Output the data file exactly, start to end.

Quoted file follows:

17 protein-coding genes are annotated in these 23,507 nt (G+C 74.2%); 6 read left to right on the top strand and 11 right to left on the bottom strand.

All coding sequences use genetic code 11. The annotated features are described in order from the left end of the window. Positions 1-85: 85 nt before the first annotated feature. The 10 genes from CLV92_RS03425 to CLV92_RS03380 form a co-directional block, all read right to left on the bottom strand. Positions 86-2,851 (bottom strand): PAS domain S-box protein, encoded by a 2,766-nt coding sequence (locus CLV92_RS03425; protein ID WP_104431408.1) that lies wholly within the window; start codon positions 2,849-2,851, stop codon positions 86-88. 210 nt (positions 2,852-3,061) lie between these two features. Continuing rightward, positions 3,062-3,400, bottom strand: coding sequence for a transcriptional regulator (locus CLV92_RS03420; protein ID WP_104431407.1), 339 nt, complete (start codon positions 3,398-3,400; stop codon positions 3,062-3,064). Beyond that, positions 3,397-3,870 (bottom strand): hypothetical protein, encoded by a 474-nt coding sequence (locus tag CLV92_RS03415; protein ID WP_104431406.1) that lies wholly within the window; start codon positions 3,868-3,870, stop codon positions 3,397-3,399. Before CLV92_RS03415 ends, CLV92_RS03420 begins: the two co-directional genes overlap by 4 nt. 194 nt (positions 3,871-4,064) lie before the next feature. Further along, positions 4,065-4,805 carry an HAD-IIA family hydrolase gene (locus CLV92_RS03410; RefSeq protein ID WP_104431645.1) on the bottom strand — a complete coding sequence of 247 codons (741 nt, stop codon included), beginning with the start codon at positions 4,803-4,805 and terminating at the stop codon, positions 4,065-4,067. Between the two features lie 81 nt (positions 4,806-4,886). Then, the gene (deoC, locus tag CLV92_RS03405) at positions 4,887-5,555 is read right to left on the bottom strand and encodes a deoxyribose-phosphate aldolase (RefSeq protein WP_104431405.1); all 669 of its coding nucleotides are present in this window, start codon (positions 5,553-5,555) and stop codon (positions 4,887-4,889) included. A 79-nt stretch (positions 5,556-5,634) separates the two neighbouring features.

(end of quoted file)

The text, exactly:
17 protein-coding genes are annotated in these 23,507 nt (G+C 74.2%); 6 read left to right on the top strand and 11 right to left on the bottom strand.

All coding sequences use genetic code 11. The annotated features are described in order from the left end of the window. Positions 1-85: 85 nt before the first annotated feature. The 10 genes from CLV92_RS03425 to CLV92_RS03380 form a co-directional block, all read right to left on the bottom strand. Positions 86-2,851 (bottom strand): PAS domain S-box protein, encoded by a 2,766-nt coding sequence (locus CLV92_RS03425; protein ID WP_104431408.1) that lies wholly within the window; start codon positions 2,849-2,851, stop codon positions 86-88. 210 nt (positions 2,852-3,061) lie between these two features. Continuing rightward, positions 3,062-3,400, bottom strand: coding sequence for a transcriptional regulator (locus CLV92_RS03420; protein ID WP_104431407.1), 339 nt, complete (start codon positions 3,398-3,400; stop codon positions 3,062-3,064). Beyond that, positions 3,397-3,870 (bottom strand): hypothetical protein, encoded by a 474-nt coding sequence (locus tag CLV92_RS03415; protein ID WP_104431406.1) that lies wholly within the window; start codon positions 3,868-3,870, stop codon positions 3,397-3,399. Before CLV92_RS03415 ends, CLV92_RS03420 begins: the two co-directional genes overlap by 4 nt. 194 nt (positions 3,871-4,064) lie before the next feature. Further along, positions 4,065-4,805 carry an HAD-IIA family hydrolase gene (locus CLV92_RS03410; RefSeq protein ID WP_104431645.1) on the bottom strand — a complete coding sequence of 247 codons (741 nt, stop codon included), beginning with the start codon at positions 4,803-4,805 and terminating at the stop codon, positions 4,065-4,067. Between the two features lie 81 nt (positions 4,806-4,886). Then, the gene (deoC, locus tag CLV92_RS03405) at positions 4,887-5,555 is read right to left on the bottom strand and encodes a deoxyribose-phosphate aldolase (RefSeq protein WP_104431405.1); all 669 of its coding nucleotides are present in this window, start codon (positions 5,553-5,555) and stop codon (positions 4,887-4,889) included. A 79-nt stretch (positions 5,556-5,634) separates the two neighbouring features.